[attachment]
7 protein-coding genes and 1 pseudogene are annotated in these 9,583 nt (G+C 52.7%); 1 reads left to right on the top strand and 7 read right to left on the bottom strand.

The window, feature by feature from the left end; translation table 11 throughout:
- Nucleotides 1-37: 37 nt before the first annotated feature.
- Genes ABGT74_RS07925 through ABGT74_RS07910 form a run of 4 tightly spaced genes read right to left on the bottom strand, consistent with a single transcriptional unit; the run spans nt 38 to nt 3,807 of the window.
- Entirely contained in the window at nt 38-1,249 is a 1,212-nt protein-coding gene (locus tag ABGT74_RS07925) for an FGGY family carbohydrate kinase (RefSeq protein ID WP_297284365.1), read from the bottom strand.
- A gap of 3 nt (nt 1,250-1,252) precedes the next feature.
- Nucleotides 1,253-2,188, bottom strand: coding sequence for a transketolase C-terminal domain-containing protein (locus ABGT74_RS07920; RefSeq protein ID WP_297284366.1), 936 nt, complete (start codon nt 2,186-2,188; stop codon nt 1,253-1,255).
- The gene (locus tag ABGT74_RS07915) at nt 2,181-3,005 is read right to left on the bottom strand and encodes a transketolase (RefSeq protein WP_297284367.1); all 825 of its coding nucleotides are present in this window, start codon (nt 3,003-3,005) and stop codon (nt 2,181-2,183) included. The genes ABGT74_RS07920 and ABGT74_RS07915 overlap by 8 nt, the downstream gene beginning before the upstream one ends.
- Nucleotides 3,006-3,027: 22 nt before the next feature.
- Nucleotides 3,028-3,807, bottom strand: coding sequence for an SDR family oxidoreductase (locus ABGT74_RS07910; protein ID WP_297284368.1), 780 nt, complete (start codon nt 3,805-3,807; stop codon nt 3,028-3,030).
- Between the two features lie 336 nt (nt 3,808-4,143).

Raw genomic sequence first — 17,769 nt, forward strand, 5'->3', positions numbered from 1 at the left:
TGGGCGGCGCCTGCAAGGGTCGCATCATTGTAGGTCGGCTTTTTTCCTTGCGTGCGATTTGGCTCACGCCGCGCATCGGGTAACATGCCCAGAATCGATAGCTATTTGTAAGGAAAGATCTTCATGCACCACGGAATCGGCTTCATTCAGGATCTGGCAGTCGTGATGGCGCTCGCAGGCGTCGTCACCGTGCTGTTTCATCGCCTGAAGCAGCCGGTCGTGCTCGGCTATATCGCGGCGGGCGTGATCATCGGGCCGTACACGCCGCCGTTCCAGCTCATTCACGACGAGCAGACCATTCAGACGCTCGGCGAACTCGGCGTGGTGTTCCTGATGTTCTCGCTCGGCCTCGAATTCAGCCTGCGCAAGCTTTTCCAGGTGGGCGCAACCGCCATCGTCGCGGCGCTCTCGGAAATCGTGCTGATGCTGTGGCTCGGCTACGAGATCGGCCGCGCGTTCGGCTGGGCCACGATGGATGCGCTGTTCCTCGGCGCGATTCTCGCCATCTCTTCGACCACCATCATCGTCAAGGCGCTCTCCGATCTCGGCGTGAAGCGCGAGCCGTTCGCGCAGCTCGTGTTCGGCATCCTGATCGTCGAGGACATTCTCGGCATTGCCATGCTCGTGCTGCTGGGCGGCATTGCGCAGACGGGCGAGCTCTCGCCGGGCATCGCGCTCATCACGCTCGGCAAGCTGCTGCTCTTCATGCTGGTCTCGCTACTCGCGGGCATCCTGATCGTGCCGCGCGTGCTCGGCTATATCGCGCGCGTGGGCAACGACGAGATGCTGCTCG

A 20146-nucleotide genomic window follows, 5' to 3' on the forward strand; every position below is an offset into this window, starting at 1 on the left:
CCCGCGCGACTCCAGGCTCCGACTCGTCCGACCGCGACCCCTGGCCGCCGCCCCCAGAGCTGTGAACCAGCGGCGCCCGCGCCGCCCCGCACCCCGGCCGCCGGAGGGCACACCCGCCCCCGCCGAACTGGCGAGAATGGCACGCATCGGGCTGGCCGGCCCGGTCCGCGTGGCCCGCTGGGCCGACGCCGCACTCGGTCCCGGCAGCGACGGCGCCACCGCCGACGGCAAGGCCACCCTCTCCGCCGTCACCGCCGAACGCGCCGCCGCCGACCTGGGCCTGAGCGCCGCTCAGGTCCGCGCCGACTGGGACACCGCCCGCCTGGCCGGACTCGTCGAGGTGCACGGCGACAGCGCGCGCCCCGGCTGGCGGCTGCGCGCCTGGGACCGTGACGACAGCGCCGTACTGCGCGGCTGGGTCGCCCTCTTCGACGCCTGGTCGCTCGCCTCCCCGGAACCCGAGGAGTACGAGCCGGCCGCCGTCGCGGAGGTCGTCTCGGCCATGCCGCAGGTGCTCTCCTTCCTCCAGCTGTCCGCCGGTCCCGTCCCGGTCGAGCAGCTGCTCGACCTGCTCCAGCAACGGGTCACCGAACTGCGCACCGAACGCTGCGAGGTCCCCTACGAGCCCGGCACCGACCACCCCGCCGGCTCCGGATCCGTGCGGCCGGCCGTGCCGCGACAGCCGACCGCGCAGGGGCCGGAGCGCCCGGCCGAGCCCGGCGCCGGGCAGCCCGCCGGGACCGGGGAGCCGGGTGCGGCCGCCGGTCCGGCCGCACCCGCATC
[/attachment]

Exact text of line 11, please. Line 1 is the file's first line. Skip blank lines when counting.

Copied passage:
- Between the two features lie 336 nt (nt 3,808-4,143).